September 10th, 2003, 01:29 PM
No server of any kind ?
This is just something that has been bugging me.. Well I know that this isn't my ISP i am speaking with at the moment heh , but on the COA of my ISP (Certificate Of Authenticity) it clearly states that you are not allowed to run a server of any kind... It sais prohibit server listening of TELNET,FTP,PROXY,DHCP,PPP. I contacted them about this and they said that it hogs too much bandwith on our nodes and I could be selling the service to someone else.. I mean i really don't see much of a problem with running a little sshd for remote connections.. Other people are welcome to express their opinions and/or correct my confusion on maybe why they won't allow servers listening on your system... Thanks
"Serenity is not the absence of conflict, but the ability to cope with it."
September 10th, 2003, 04:36 PM
My isp doesn't allow servers either. The reason for this is that I and mabey you have home broadband services, instead of business class broadband. Basically, your paying for the minimum service, so that's what you'll get, a ton of restrictions making sure your not getting more then you pay for. I know I can upgrade my service for a substancial fee, although I have no reason to. I could be wrong, but this is how it is for me.
September 10th, 2003, 06:30 PM
I can run anything I want on my broadband account, provided I'm not breaking the law (e.g. running an FTP server with lots of illegal MP3s or warez) and I don't disrupt the service for other users. Basically, my ISP doesn't care so long as I don't cause trouble (which is one of the main reasons why I chose them as my ISP).
However, a lot of ISPs don't want you running servers, because of the security risk and they don't want people asking technical questions about BIND, DNS, FTP etc.
If you want to run servers, either upgrade your account to one that allows it, or vote with your feet and change your ISP (or even check with your current ISP - with mine you can't run mail services but if you ask they'll enable the correct ports).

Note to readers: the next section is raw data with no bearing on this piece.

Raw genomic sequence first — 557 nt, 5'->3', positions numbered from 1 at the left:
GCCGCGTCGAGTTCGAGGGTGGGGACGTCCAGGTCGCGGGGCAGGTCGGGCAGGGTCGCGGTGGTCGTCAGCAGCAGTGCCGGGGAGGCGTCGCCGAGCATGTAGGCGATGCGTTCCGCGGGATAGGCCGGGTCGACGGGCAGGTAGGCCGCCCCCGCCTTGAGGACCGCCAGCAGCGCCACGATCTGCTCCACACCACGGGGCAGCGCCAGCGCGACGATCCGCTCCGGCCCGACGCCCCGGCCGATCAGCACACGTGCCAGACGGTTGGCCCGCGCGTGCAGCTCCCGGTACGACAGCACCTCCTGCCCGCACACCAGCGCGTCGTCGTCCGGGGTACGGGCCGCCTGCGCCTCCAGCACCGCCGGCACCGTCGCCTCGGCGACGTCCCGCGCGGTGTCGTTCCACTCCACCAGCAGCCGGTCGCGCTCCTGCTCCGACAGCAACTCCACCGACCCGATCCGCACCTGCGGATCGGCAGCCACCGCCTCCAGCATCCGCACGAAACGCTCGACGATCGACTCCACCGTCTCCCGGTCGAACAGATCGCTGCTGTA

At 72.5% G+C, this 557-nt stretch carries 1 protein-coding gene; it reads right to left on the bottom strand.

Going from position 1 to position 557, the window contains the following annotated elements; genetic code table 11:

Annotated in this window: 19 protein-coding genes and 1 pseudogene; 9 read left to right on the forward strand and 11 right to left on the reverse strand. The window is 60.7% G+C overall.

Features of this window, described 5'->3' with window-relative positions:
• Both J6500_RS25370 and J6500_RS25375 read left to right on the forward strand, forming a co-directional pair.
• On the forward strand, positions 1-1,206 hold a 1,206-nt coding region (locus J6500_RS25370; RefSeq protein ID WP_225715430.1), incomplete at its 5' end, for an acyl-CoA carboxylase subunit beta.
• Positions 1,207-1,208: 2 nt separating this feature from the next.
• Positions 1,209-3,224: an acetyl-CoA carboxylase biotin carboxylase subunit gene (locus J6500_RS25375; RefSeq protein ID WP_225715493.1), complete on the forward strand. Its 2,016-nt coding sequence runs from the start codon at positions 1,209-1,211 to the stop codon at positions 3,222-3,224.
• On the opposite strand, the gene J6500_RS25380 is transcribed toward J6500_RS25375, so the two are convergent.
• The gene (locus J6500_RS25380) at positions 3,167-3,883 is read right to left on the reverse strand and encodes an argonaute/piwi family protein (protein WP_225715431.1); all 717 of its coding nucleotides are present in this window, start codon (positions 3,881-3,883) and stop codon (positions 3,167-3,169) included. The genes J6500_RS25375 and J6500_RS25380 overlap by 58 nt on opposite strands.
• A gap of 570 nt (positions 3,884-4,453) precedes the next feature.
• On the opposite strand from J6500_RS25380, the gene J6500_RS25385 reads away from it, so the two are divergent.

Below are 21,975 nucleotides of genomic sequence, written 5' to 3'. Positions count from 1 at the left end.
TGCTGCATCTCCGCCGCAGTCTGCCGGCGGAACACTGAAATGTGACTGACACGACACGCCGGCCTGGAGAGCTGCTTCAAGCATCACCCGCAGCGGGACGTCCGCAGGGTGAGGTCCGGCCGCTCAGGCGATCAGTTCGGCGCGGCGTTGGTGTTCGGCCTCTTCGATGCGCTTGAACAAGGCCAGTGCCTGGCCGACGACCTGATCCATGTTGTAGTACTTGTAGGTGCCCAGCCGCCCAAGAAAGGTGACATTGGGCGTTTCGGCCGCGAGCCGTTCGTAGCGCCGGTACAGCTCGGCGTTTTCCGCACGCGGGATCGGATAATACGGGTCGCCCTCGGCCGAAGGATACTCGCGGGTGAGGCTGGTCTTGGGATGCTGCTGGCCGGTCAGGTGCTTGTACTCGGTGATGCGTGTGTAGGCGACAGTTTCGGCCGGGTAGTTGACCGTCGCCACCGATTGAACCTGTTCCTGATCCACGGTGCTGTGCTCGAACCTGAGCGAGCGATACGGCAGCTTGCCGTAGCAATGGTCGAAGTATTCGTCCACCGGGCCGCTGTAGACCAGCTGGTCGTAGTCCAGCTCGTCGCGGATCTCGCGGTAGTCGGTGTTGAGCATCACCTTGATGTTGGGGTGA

September 10th, 2003, 06:36 PM
With my ISP I'm not sure about the servers thing, but I'd run one anyway. I'd stop though if they started having problems with me. I'm paying to have one computer connected to their DSL service. If I want more than 1 computer on DSL, then they want me to play them $60 a month plus $100 for a router they provide.
So what I did is just bought my own router and hooked all 3 of my computers to the DSL. Its kinda stupid I think about them wanting to charge you an extra $20 a month for one more computer. I can understand them charging a buisness, but not a home user.
September 10th, 2003, 08:18 PM
I'm not allowed to run web servers, ftp, etc. My ISP don't offer support for running a home network but they allow it. As for why - well that's pretty much been answered by pwaring
talking of which... pwaring - what ISP you on? I might be interested in switching to yours! Would you PM me if you don't feel like putting it on the board? Cheers!
Quis Custodiet Ipsos Custodes
September 11th, 2003, 02:16 AM
Zonewalker: I'm on Nildram at the moment, but I'm thinking about possibly switching to Eclipse because they're cheaper. I'll be phoning a couple of companies tomorrow to see what their prices/features are (especially to see if they will let me run servers and have a static IP, since that's incredibly important for me).
The only thing that I really like about Nildram is that I can use my broadband account on any ADSL-enabled line, not just at one address, or so I've heard (have yet to try this, but I'm pretty sure it's possible/allowed). This means that all I have to do is pay the ADSL activation fee (about £60, inc vat) at a new residence and just take the broadband with me, in theory anyway!
cheyenne1212: I had a similar problem when I enquired about hosting at Computer World - they said you HAD to use their software and could only connect one computer, but what was to stop me using a router (which to them, and anyone else on the internet, would look like one computer) I don't know.
n01100110: a little sshd might not do much harm on its own, but can you imagine if *everyone* ran daemons/servers (unlikely, but it has to be atleast partially allowed for)? It would be an administrative nightmare for your ISP to keep tabs on everything.